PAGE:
David Letterman is starting to get relevant again, even if it’s sometimes a creepy sort of relevance; last night he devoted a large portion of his show to a serious confession of his affairs with staff members, and the blackmail threat he received over those affairs. Even before he baffled his audience with his mostly non-comic confession of misbehaviour, he was impressing that same audience with his ability to handle serious issues: his show with President Barack Obama not only beat Conan O’Brien, but got more viewers late at night than Jay Leno did in prime time. So this is a perfect time for Paul Shaffer, Letterman’s bandleader, to be publishing a book. Shaffer didn’t intend his memoir, We’ll Be Here For the Rest Of Our Lives (co-written with David Ritz), to be another volley in the late night wars: he told Maclean’s that he simply decided he’d better do a book “while I had a few brain cells left to remember.” And while he spends some time talking about Letterman, who has employed him since 1982, much of the book is devoted to anecdotes about Shaffer’s early life in Thunder Bay, his work as an original band member on Saturday Night Live, or near-misses like turning down the role of George on Seinfeld (“Jerry’s great,” he recalls thinking, “but what kind of show could he possibly have?”). But he’ll always be known to most of us as Letterman’s bantering partner. And to understand how Letterman’s show has developed, we may need to understand the career of his bald, diminutive Canadian sidekick.
Shaffer explains in the book that almost as soon as he started working for Letterman, he came up with a persona that was a parody of the effusively smarmy showbiz legends he had seen on other talk shows, particularly Sammy Davis Jr. and Jerry Lewis. He told Maclean’s that when he began developing his act on Letterman, “I was simply spouting back a lot of the show business sayings I’d heard from my favourites like Sammy, Jerry, Uncle Miltie.” Add in his bizarre taste in clothes and his tendency to wear strange glasses (something he’d already done on Saturday Night Live), and he looks like a refugee from Las Vegas in the ’60s.
Canadians seem to be especially fascinated by this side of American show business; SCTV had already introduced many similar characters (like Sammy Maudlin). But it worked best with Letterman, whose shows have always been parodies of traditional late-night talk. Shaffer writes that Letterman enjoyed “off-the-wall” bits and said “it was magic, wasn’t it?” when a particular routine confused the audience. The weirder his show was, the better Letterman liked it, and Shaffer is so weird-looking that he helped define the whole effort: he’s an effective bandleader and sidekick, but he’s also a spoof of both roles.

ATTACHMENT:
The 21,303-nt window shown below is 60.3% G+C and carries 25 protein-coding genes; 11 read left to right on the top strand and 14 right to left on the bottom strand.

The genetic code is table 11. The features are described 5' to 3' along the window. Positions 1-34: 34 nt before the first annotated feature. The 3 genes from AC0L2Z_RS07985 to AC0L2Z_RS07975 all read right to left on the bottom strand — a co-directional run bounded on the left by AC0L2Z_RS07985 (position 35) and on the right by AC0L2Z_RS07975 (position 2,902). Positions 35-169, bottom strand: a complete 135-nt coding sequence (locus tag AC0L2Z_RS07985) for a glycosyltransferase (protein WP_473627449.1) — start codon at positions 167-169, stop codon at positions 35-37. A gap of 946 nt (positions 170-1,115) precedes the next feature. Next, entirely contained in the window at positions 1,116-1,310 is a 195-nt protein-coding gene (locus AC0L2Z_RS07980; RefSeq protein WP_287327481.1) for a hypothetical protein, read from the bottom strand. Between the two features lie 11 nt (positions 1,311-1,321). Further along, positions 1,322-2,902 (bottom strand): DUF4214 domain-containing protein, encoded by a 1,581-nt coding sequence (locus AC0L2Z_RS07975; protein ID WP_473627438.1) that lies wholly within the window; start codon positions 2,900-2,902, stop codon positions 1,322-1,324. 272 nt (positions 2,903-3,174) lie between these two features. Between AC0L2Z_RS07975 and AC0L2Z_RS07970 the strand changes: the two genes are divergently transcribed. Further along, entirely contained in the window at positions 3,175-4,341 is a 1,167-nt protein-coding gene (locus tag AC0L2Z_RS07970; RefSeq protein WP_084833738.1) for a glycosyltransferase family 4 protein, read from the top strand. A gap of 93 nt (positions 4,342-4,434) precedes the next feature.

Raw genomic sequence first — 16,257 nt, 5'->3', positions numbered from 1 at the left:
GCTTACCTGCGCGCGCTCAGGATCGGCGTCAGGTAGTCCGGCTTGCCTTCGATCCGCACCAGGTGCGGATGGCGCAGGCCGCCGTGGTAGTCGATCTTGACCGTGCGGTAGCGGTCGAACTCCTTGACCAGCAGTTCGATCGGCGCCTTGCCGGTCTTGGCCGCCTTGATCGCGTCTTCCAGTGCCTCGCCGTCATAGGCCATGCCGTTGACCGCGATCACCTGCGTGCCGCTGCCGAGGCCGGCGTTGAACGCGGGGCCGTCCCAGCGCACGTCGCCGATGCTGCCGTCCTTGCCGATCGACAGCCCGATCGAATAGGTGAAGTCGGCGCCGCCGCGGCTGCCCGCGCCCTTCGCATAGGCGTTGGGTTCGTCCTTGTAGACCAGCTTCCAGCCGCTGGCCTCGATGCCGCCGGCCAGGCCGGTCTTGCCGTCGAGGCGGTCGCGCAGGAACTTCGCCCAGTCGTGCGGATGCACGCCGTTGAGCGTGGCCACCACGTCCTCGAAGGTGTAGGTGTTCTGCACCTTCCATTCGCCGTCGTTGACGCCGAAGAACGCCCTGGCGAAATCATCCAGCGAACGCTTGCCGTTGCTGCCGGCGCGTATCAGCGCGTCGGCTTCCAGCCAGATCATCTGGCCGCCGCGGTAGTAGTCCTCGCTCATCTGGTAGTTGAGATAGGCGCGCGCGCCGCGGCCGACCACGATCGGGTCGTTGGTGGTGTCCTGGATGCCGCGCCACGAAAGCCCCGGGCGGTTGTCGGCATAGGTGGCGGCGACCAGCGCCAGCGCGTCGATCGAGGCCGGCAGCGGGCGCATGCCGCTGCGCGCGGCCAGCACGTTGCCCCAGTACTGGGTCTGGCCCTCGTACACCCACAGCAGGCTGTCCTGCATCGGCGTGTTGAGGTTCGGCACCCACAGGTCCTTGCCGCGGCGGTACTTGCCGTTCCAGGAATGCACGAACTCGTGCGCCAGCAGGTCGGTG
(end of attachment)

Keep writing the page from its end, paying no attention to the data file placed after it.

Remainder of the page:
But Shaffer is also, in his own way, an indication of how Letterman’s world has become less ironic as time has gone on. Though the book has a lot to say about comedy (“I speak in the book about how even in my youth in Thunder Bay, I was gravitating toward the funniest people around”), and the many Canadian and American comedians he’s worked with over the years, We’ll Be Here is mostly not comic but warm and friendly, conveying Shaffer’s pleasure at meeting people he admires. Letterman’s old trademark, which Shaffer went along with, was displaying a certain ironic contempt for show business types, but in the book, Shaffer praises everyone in the most glowing terms imaginable: Phil Spector is “to rock ’n’ roll as Wagner is to opera,” while Shaffer’s big boss is “a patriot because of his instinctual love of country.” It’s as if Shaffer’s sentimental showbiz insider act has stopped being an act. “There’s an adage that we become what we parody,” he says. “I think that it’s true of me and of many of my friends.” He adds that as time has gone on, he has become more of “a person on the show who can get involved in the action, who can comment on it.” He’s almost a regular sidekick now, albeit one with strange glasses.
That fits in with Letterman’s program, which is no longer the hipster joke it used to be. Even before he started using the show as his own confessional platform, Letterman had been leaving the off-the-wall silliness to O’Brien (and his sidekick, Andy Richter), making his show more straightforward. His mostly serious conversation with Obama was part of a trend toward political jokes and genuine anger; a TV executive told the New York Times’ Bill Carter that “Dave is wearing his views on his sleeve now,” while Shaffer himself praised Letterman to Maclean’s as a talk show host who is as good as Jon Stewart when it comes to “keeping it entertaining and yet reasonable and informative.”
Even the ending of Shaffer’s book seems to hint at the change in tone that the show has undergone. The last chapter is about Shaffer going along with Letterman to entertain the troops in Afghanistan and Iraq; the last line of the book is totally unironic: “We leave you with the love and the sincerity and all the good stuff.”
If Letterman’s show is getting more lovable, this is a perfect time for it to change; with Leno becoming increasingly mean-spirited (with jokes about putting duct tape over people’s mouths), Letterman’s new image could get the viewers that other talk shows have lost. Shaffer’s book may indirectly give us a glimpse of the new, less ironic Letterman show and staff. He’s still a goofy-looking sidekick, just as Letterman is still a prickly host, but Shaffer isn’t as much of a showbiz spoof as he used to be: “Over the years,” he says, “I have backed off on such obvious tricks.” He might be speaking for the whole show.